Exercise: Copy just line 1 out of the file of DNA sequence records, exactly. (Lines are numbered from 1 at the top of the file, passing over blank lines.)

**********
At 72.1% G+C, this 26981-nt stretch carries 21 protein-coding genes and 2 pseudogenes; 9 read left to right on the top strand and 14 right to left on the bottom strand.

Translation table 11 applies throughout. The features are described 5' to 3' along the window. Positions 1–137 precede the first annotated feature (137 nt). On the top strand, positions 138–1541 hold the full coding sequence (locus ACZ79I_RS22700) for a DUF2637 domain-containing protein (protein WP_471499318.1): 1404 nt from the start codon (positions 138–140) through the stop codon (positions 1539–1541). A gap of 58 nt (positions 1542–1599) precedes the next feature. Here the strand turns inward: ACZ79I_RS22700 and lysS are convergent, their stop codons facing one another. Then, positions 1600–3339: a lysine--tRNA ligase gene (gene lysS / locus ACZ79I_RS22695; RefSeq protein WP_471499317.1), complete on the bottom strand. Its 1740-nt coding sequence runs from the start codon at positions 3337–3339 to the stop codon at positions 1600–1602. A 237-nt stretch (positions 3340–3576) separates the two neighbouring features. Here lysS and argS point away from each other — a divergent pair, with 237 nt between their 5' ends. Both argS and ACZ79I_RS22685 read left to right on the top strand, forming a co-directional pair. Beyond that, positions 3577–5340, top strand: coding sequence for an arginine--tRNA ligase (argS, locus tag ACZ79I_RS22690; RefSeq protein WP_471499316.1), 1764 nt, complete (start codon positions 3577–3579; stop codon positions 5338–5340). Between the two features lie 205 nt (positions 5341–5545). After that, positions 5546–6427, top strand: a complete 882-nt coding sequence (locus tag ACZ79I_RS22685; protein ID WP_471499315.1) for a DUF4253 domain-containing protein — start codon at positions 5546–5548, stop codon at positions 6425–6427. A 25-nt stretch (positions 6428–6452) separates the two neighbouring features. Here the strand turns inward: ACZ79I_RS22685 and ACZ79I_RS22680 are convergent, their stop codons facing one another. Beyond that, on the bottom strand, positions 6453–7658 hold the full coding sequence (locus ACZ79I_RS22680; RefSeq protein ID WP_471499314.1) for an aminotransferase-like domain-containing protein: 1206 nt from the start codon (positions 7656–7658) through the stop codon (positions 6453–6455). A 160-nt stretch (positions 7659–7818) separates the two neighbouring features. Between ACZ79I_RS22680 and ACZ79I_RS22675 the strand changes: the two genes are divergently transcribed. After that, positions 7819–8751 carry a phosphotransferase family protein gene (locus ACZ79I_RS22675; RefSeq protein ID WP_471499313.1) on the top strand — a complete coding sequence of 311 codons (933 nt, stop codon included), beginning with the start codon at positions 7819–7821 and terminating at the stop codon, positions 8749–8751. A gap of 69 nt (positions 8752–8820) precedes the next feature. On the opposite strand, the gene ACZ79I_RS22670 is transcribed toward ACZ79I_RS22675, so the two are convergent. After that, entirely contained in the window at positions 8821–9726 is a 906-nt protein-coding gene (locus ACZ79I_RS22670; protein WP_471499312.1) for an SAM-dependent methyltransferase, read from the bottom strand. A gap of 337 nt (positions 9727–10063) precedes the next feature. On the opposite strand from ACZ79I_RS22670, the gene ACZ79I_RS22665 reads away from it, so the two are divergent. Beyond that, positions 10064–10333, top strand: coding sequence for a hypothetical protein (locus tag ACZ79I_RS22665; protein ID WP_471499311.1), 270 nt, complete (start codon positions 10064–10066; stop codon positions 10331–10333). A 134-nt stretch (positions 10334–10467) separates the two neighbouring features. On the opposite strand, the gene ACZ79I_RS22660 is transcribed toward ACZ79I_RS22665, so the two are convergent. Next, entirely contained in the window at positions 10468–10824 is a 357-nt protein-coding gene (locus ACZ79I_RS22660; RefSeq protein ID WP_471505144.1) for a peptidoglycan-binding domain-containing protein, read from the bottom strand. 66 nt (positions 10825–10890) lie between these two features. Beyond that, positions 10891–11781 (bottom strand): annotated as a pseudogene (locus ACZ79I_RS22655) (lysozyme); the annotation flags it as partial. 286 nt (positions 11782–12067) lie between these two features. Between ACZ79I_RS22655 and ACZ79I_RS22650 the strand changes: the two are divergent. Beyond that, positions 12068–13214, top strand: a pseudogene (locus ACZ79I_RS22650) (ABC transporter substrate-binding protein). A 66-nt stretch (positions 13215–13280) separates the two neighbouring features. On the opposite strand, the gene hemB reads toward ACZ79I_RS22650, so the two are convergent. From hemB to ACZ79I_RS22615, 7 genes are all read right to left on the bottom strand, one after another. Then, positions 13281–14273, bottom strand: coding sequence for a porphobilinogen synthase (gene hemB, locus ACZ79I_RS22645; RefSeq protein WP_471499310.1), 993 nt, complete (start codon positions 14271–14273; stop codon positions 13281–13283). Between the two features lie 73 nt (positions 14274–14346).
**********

At 72.1% G+C, this 26981-nt stretch carries 21 protein-coding genes and 2 pseudogenes; 9 read left to right on the top strand and 14 right to left on the bottom strand.